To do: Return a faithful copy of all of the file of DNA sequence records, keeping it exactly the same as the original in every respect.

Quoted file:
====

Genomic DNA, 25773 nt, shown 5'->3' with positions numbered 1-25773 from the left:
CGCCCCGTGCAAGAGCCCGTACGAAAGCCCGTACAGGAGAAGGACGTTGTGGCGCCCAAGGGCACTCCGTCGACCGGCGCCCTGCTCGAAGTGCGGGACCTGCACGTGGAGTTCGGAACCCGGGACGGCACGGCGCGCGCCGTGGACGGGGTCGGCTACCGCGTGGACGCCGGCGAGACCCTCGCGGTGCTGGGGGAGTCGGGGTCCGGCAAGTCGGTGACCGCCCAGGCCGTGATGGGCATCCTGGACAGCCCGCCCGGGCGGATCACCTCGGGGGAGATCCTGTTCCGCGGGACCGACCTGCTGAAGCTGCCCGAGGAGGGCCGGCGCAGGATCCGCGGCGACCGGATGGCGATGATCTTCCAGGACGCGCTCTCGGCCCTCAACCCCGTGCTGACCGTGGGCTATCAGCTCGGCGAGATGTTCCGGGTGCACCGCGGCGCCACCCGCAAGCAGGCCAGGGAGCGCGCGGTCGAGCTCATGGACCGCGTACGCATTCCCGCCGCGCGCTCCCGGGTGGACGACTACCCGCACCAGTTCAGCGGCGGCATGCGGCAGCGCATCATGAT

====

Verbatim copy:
Genomic DNA, 25773 nt, shown 5'->3' with positions numbered 1-25773 from the left:
CGCCCCGTGCAAGAGCCCGTACGAAAGCCCGTACAGGAGAAGGACGTTGTGGCGCCCAAGGGCACTCCGTCGACCGGCGCCCTGCTCGAAGTGCGGGACCTGCACGTGGAGTTCGGAACCCGGGACGGCACGGCGCGCGCCGTGGACGGGGTCGGCTACCGCGTGGACGCCGGCGAGACCCTCGCGGTGCTGGGGGAGTCGGGGTCCGGCAAGTCGGTGACCGCCCAGGCCGTGATGGGCATCCTGGACAGCCCGCCCGGGCGGATCACCTCGGGGGAGATCCTGTTCCGCGGGACCGACCTGCTGAAGCTGCCCGAGGAGGGCCGGCGCAGGATCCGCGGCGACCGGATGGCGATGATCTTCCAGGACGCGCTCTCGGCCCTCAACCCCGTGCTGACCGTGGGCTATCAGCTCGGCGAGATGTTCCGGGTGCACCGCGGCGCCACCCGCAAGCAGGCCAGGGAGCGCGCGGTCGAGCTCATGGACCGCGTACGCATTCCCGCCGCGCGCTCCCGGGTGGACGACTACCCGCACCAGTTCAGCGGCGGCATGCGGCAGCGCATCATGAT